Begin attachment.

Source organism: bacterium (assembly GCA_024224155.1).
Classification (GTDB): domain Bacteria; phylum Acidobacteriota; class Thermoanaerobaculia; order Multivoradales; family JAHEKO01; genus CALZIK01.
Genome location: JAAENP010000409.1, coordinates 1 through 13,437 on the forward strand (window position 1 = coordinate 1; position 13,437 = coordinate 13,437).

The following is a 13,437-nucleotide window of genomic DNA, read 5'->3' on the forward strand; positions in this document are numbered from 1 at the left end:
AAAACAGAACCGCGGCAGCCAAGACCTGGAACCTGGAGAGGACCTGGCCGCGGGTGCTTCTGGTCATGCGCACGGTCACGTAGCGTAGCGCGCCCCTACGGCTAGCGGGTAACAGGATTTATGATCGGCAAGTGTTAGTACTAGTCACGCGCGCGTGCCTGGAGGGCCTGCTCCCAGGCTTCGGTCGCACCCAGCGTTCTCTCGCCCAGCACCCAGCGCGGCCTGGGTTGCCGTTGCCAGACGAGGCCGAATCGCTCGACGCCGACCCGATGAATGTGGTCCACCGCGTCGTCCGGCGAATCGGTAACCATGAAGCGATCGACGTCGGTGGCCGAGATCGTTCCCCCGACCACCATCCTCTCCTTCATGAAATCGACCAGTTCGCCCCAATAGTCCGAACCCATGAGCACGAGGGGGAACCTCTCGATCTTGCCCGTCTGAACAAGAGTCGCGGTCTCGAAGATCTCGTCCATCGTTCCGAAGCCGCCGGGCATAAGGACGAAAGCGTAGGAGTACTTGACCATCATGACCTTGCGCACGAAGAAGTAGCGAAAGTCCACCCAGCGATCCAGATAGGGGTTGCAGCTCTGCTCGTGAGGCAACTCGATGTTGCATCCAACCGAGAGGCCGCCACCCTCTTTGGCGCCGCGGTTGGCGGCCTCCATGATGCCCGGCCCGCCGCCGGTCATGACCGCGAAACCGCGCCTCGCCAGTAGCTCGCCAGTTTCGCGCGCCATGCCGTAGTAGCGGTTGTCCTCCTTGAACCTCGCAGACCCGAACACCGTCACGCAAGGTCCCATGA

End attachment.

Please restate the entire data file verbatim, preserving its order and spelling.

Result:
Source organism: bacterium (assembly GCA_024224155.1).
Classification (GTDB): domain Bacteria; phylum Acidobacteriota; class Thermoanaerobaculia; order Multivoradales; family JAHEKO01; genus CALZIK01.
Genome location: JAAENP010000409.1, coordinates 1 through 13,437 on the forward strand (window position 1 = coordinate 1; position 13,437 = coordinate 13,437).

The following is a 13,437-nucleotide window of genomic DNA, read 5'->3' on the forward strand; positions in this document are numbered from 1 at the left end:
AAAACAGAACCGCGGCAGCCAAGACCTGGAACCTGGAGAGGACCTGGCCGCGGGTGCTTCTGGTCATGCGCACGGTCACGTAGCGTAGCGCGCCCCTACGGCTAGCGGGTAACAGGATTTATGATCGGCAAGTGTTAGTACTAGTCACGCGCGCGTGCCTGGAGGGCCTGCTCCCAGGCTTCGGTCGCACCCAGCGTTCTCTCGCCCAGCACCCAGCGCGGCCTGGGTTGCCGTTGCCAGACGAGGCCGAATCGCTCGACGCCGACCCGATGAATGTGGTCCACCGCGTCGTCCGGCGAATCGGTAACCATGAAGCGATCGACGTCGGTGGCCGAGATCGTTCCCCCGACCACCATCCTCTCCTTCATGAAATCGACCAGTTCGCCCCAATAGTCCGAACCCATGAGCACGAGGGGGAACCTCTCGATCTTGCCCGTCTGAACAAGAGTCGCGGTCTCGAAGATCTCGTCCATCGTTCCGAAGCCGCCGGGCATAAGGACGAAAGCGTAGGAGTACTTGACCATCATGACCTTGCGCACGAAGAAGTAGCGAAAGTCCACCCAGCGATCCAGATAGGGGTTGCAGCTCTGCTCGTGAGGCAACTCGATGTTGCATCCAACCGAGAGGCCGCCACCCTCTTTGGCGCCGCGGTTGGCGGCCTCCATGATGCCCGGCCCGCCGCCGGTCATGACCGCGAAACCGCGCCTCGCCAGTAGCTCGCCAGTTTCGCGCGCCATGCCGTAGTAGCGGTTGTCCTCCTTGAACCTCGCAGACCCGAACACCGTCACGCAAGGTCCCATGA